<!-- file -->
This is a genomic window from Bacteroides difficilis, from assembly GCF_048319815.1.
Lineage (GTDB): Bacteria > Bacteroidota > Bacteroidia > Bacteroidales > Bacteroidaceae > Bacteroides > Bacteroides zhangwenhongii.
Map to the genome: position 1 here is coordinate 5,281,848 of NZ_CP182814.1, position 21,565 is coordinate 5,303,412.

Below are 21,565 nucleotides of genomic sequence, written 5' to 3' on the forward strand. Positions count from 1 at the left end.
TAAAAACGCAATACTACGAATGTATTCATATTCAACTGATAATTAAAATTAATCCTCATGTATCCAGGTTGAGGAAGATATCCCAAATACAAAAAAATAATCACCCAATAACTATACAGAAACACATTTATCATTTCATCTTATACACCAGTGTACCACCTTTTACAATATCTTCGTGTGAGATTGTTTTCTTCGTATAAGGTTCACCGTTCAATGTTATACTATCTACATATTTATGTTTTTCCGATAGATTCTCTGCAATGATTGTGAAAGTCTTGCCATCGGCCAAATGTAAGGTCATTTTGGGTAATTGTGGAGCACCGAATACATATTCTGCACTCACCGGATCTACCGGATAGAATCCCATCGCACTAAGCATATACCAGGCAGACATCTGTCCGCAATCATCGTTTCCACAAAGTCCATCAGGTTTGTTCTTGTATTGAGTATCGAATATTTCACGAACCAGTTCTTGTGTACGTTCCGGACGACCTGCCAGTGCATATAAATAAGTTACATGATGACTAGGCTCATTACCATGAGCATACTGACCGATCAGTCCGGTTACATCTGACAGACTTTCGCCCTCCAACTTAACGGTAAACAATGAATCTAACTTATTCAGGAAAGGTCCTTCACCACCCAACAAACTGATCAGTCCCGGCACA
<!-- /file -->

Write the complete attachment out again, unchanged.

This is a genomic window from Bacteroides difficilis, from assembly GCF_048319815.1.
Lineage (GTDB): Bacteria > Bacteroidota > Bacteroidia > Bacteroidales > Bacteroidaceae > Bacteroides > Bacteroides zhangwenhongii.
Map to the genome: position 1 here is coordinate 5,281,848 of NZ_CP182814.1, position 21,565 is coordinate 5,303,412.

Below are 21,565 nucleotides of genomic sequence, written 5' to 3' on the forward strand. Positions count from 1 at the left end.
TAAAAACGCAATACTACGAATGTATTCATATTCAACTGATAATTAAAATTAATCCTCATGTATCCAGGTTGAGGAAGATATCCCAAATACAAAAAAATAATCACCCAATAACTATACAGAAACACATTTATCATTTCATCTTATACACCAGTGTACCACCTTTTACAATATCTTCGTGTGAGATTGTTTTCTTCGTATAAGGTTCACCGTTCAATGTTATACTATCTACATATTTATGTTTTTCCGATAGATTCTCTGCAATGATTGTGAAAGTCTTGCCATCGGCCAAATGTAAGGTCATTTTGGGTAATTGTGGAGCACCGAATACATATTCTGCACTCACCGGATCTACCGGATAGAATCCCATCGCACTAAGCATATACCAGGCAGACATCTGTCCGCAATCATCGTTTCCACAAAGTCCATCAGGTTTGTTCTTGTATTGAGTATCGAATATTTCACGAACCAGTTCTTGTGTACGTTCCGGACGACCTGCCAGTGCATATAAATAAGTTACATGATGACTAGGCTCATTACCATGAGCATACTGACCGATCAGTCCGGTTACATCTGACAGACTTTCGCCCTCCAACTTAACGGTAAACAATGAATCTAACTTATTCAGGAAAGGTCCTTCACCACCCAACAAACTGATCAGTCCCGGCACA